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Cry Pig, the piece from which the show takes it s title, features a group of children enacting a climactic police raid in front of a supermarket. The viewer simultaneously watches three different takes of the scene unfold. Without props or costumes, the children appear to be playing or rough housing, however, through the voiceover narration, the actions take on a more threatening tone as one searches the image for displays of violence.
Quite possibly the most disturbing work of her career — Maria places herself in front of the camera. Frozen in a Kubrick-like interior of wealth and power, the artist stands motionless as the camera pans over her body. As we watch the camera watch, her flesh is disturbed as though our gaze itself was bruising her body, rippling her veins and grabbing her throat. The six-minute loop repeats three passes of the same footage, during each pass, however, the special effects change in intensity, leading the viewer to question their own vision.
In President Bill Clinton, Memphis, November 13, 1993, Marshall presents her two sons, Jacob and Raphael in a sumptuous sun filled-interior. Diffused light streams trough a large window completing an image of material comfort and well being. In this room, in stop-motion, we see the boys endlessly unwrapping gifts. The narration, read haltingly by Marshall s four-year old, is a fragment from a Clinton speech ostensibly about Martin Luther King s legacy. By wrenching the text from the adult professional and placing it in the mouth of a youngster, Marshall gets at the emotive center of Clinton s speech with alarming force. The boys asks, “Who will be there to take care of these children?” as we witness an endless stream of consumption.
Theresa s Story is structurally quite simple. The artist s son told his mother a story, which he claimed to have heard that day from a teacher. Marshall was intrigued by the element of performance in the boy s retelling of this narrative and arranged to film him. As presented, Theresa s Story shows us two views of the boy, facing forward and in profile, telling the same story on different days. His elaborations relate to each other creating an intertext with the density of a puzzle. As both tales are shown side by side, the additions and subtractions from the first telling to the second, make very clear the role of acting in the oral delivery of stories. The artist s investigative process has yielded a glimpse of real life s inherent fiction.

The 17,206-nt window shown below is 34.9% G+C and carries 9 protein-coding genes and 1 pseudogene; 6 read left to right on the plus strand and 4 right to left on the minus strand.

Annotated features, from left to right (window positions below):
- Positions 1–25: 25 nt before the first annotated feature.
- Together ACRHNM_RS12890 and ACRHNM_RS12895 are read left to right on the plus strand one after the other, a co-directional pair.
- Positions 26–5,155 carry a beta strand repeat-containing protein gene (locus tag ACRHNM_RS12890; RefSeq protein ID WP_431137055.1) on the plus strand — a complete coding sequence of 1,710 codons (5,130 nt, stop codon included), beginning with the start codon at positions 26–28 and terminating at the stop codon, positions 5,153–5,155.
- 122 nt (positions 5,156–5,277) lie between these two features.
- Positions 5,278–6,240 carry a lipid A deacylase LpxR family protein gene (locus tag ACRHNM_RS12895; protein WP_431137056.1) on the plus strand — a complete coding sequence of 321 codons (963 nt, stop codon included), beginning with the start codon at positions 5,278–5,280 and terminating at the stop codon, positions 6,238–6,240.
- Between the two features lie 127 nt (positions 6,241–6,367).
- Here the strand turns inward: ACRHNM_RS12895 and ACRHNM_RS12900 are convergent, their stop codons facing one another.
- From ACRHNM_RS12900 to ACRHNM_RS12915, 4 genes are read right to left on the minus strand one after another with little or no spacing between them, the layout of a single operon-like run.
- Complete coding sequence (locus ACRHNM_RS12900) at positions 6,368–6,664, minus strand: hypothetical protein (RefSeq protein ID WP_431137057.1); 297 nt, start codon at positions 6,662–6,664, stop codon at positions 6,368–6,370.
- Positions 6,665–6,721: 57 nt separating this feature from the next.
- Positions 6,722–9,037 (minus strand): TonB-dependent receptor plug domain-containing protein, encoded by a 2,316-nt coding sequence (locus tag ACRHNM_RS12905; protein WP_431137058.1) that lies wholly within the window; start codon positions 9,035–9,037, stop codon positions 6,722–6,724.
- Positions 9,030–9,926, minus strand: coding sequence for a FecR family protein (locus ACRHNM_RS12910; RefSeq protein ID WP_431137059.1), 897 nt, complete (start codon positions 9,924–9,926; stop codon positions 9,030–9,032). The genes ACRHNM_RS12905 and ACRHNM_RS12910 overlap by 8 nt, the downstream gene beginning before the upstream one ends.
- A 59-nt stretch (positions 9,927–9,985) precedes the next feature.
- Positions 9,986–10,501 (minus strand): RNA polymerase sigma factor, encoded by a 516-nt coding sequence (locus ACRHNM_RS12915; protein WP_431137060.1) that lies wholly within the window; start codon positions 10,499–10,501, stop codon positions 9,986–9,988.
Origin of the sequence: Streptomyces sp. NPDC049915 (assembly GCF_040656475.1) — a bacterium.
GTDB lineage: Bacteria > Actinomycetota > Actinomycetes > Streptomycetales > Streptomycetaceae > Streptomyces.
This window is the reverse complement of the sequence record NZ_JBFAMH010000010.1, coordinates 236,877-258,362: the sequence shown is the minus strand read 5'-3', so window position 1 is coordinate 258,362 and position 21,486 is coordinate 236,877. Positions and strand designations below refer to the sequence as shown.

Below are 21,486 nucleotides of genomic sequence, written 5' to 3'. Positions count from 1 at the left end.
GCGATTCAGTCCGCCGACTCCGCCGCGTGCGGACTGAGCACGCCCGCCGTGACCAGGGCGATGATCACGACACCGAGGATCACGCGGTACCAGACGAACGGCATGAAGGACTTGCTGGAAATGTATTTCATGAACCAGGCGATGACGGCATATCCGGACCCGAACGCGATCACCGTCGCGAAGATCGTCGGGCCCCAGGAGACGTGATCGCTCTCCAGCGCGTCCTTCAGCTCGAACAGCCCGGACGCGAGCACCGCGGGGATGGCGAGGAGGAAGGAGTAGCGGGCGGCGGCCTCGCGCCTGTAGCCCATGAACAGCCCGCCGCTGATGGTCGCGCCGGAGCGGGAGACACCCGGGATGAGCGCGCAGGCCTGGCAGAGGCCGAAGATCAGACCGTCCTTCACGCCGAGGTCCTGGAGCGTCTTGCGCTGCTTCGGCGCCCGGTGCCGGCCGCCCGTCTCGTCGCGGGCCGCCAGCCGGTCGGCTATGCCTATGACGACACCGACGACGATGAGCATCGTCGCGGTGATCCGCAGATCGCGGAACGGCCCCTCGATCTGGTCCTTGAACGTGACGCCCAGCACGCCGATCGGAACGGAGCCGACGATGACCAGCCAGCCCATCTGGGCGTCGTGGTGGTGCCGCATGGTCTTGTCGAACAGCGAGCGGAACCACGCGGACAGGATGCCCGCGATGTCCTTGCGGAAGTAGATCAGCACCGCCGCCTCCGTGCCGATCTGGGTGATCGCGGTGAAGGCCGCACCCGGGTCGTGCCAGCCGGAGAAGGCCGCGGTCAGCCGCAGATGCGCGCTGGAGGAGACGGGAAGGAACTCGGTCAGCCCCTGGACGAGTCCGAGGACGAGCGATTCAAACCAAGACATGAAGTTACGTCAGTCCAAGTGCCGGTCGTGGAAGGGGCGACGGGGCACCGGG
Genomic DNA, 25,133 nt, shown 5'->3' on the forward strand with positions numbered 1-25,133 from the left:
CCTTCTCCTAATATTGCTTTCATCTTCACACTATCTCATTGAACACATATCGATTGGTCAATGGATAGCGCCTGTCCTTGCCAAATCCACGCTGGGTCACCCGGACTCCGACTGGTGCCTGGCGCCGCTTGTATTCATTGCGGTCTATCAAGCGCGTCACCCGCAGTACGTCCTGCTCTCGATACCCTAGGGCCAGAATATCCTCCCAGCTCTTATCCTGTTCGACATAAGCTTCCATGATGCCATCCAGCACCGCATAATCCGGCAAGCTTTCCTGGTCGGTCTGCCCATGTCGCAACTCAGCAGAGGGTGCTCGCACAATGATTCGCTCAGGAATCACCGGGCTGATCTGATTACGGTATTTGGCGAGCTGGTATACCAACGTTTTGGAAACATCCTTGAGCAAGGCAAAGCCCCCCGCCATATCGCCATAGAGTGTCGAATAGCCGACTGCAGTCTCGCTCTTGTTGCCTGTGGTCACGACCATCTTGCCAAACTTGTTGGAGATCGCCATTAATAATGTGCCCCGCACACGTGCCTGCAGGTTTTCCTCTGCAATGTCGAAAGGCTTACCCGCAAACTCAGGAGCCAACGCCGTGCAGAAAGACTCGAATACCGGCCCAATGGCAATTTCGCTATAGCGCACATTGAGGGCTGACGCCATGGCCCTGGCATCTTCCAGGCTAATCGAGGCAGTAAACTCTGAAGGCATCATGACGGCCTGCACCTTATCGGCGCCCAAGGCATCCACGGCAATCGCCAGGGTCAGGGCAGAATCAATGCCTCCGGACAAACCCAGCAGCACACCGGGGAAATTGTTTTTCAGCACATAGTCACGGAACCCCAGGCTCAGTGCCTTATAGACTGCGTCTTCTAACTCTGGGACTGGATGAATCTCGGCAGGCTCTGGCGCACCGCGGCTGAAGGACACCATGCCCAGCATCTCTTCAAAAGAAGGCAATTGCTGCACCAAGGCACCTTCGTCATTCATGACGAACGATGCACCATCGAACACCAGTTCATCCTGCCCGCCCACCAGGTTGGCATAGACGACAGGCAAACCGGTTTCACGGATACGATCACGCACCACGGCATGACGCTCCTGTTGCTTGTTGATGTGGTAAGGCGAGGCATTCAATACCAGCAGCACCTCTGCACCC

Dont let the T-Rex get the children. begins as a close-up of the licking tongue of Marshall s three year old son. The camera slowly pulls back, investigating the boy s face, eventually revealing the space in which he is located. In an uncanny way, the boy appears to change age, to shift from child to adult, to vacillate between an embryonic state and death itself. The idea of passage represented in this piece was also the genesis for I did like being born, I put my wings open, then I flied., in which the boy floats in water, sometimes slipping underneath the surface. His mother, as editor, repeatedly forces him back under, not only denying him breath but arresting the ravages of time.


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